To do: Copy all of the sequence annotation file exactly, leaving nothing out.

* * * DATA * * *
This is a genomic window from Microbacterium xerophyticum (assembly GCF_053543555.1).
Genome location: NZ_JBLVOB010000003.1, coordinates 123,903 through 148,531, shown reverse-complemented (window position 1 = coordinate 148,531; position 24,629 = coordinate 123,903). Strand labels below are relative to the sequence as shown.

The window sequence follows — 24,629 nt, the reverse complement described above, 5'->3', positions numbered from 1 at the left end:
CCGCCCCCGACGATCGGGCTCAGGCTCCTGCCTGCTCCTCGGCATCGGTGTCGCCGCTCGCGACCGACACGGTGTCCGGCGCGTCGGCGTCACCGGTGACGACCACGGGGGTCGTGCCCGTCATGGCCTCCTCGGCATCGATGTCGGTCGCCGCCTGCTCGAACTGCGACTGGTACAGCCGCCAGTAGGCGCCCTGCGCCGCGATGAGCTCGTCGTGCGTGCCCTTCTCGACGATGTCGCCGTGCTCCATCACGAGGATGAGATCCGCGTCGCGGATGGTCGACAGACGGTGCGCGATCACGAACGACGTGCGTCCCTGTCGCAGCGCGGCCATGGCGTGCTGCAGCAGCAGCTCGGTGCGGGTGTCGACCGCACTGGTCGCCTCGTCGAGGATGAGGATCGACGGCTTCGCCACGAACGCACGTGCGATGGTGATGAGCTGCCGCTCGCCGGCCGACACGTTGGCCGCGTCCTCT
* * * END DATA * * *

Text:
This is a genomic window from Microbacterium xerophyticum (assembly GCF_053543555.1).
Genome location: NZ_JBLVOB010000003.1, coordinates 123,903 through 148,531, shown reverse-complemented (window position 1 = coordinate 148,531; position 24,629 = coordinate 123,903). Strand labels below are relative to the sequence as shown.

The window sequence follows — 24,629 nt, the reverse complement described above, 5'->3', positions numbered from 1 at the left end:
CCGCCCCCGACGATCGGGCTCAGGCTCCTGCCTGCTCCTCGGCATCGGTGTCGCCGCTCGCGACCGACACGGTGTCCGGCGCGTCGGCGTCACCGGTGACGACCACGGGGGTCGTGCCCGTCATGGCCTCCTCGGCATCGATGTCGGTCGCCGCCTGCTCGAACTGCGACTGGTACAGCCGCCAGTAGGCGCCCTGCGCCGCGATGAGCTCGTCGTGCGTGCCCTTCTCGACGATGTCGCCGTGCTCCATCACGAGGATGAGATCCGCGTCGCGGATGGTCGACAGACGGTGCGCGATCACGAACGACGTGCGTCCCTGTCGCAGCGCGGCCATGGCGTGCTGCAGCAGCAGCTCGGTGCGGGTGTCGACCGCACTGGTCGCCTCGTCGAGGATGAGGATCGACGGCTTCGCCACGAACGCACGTGCGATGGTGATGAGCTGCCGCTCGCCGGCCGACACGTTGGCCGCGTCCTCT